Most people are surprised to hear that if they have data, they have a data model. Data models come in many forms, but essentially they function to a) organize and structure data, and b) define relationships between pieces of data. They are the foundation of any database/data holding space, although they’re often overlooked by non-data people.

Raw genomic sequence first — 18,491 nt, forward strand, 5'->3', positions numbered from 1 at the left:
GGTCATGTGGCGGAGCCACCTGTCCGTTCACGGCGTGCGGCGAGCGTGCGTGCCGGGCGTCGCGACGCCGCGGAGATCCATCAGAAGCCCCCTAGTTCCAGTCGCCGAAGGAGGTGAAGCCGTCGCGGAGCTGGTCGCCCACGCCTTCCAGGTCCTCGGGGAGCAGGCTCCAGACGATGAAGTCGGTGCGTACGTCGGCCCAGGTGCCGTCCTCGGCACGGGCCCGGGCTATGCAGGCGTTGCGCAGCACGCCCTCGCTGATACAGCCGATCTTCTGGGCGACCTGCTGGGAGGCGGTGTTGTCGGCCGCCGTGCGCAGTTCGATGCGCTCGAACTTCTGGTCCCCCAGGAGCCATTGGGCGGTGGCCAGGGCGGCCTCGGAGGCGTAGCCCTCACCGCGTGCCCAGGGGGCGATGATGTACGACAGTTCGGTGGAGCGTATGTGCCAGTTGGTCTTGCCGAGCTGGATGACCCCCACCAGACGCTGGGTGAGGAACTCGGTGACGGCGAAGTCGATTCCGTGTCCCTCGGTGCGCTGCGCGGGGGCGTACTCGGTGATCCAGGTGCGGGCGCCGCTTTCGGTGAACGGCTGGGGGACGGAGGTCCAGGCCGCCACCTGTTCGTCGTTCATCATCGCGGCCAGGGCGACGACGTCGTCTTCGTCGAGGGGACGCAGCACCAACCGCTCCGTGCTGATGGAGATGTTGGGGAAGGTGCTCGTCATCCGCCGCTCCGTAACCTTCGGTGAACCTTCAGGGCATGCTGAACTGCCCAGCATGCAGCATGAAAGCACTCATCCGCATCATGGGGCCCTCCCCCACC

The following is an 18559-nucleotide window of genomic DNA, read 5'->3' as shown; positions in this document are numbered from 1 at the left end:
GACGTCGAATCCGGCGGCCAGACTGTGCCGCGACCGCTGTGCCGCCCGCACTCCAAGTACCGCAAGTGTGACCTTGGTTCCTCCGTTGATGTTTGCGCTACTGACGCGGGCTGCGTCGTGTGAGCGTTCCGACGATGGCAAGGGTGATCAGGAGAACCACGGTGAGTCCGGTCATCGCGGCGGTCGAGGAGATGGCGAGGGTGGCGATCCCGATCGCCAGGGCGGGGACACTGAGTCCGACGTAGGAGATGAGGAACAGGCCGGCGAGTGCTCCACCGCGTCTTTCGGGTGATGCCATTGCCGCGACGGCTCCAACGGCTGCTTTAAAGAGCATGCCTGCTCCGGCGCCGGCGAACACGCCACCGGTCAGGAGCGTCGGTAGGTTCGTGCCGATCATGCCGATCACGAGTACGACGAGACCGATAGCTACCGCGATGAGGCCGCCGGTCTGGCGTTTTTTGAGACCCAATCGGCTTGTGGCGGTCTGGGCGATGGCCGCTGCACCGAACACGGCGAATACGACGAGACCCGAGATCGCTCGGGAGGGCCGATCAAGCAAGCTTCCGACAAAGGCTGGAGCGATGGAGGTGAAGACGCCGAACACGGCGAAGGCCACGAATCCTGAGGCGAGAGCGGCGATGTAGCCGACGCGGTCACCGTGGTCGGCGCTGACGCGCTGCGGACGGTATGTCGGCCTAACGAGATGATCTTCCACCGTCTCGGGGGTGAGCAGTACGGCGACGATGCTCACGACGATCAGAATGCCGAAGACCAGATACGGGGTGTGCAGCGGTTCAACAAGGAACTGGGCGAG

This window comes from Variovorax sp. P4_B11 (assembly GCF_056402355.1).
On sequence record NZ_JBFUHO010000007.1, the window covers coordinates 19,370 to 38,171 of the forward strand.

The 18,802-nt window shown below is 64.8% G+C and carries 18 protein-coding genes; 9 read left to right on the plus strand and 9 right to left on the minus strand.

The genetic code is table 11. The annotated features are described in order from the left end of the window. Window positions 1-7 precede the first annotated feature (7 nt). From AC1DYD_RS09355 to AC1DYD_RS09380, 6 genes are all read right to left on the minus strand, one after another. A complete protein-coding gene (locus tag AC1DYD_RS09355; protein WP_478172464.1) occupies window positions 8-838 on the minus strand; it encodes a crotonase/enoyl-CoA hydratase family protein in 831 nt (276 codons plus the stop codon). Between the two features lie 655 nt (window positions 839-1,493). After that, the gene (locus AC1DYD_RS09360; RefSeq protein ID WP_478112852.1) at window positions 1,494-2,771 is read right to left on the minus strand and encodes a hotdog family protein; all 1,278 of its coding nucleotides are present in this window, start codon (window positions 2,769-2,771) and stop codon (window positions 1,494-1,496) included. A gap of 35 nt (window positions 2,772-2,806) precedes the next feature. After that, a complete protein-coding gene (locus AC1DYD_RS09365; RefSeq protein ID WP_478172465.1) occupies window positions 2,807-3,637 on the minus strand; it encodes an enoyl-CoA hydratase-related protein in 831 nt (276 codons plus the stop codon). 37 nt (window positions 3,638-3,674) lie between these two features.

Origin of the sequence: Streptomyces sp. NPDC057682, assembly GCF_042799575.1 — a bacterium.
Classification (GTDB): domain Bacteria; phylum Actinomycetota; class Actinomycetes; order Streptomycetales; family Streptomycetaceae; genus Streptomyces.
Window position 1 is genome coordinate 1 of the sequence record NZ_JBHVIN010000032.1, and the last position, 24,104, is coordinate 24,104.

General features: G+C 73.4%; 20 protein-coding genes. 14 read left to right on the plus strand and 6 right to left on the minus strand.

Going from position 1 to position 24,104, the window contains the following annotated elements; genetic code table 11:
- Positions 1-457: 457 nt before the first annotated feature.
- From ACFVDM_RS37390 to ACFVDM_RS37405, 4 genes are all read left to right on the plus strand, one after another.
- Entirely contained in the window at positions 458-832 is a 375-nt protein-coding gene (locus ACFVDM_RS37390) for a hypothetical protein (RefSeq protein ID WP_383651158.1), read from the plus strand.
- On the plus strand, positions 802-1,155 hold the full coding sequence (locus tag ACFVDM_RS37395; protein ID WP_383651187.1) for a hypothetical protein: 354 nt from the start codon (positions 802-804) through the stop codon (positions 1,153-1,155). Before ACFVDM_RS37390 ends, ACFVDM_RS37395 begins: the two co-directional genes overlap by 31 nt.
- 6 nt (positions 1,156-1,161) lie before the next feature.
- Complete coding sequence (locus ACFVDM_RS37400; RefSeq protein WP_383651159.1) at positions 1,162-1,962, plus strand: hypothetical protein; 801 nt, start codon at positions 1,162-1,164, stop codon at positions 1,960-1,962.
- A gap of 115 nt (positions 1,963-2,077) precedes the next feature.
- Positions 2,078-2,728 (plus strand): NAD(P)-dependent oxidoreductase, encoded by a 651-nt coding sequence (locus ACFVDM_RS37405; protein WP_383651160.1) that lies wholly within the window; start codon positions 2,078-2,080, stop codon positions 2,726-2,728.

A well-designed data model should be aligned with how the data will be used, and the needs of the people using it. Not properly anticipating or preparing for these needs can create issues down the line. For example, if we wanted to design a list of people we’ve already contacted about something, it’s easy to make the assumption that we’d just need a list of names. But down the line, we might find that we might need to reach out again and don’t have their contact information, or we want to reach out annually but can’t remember the last time we communicated. What then? Like with most data work, a lot of the effort goes into setting things up for success. Even if you don’t have a data person on staff, be strategic about how you design your spreadsheets and lists. For a super simple read on data models, check out this link.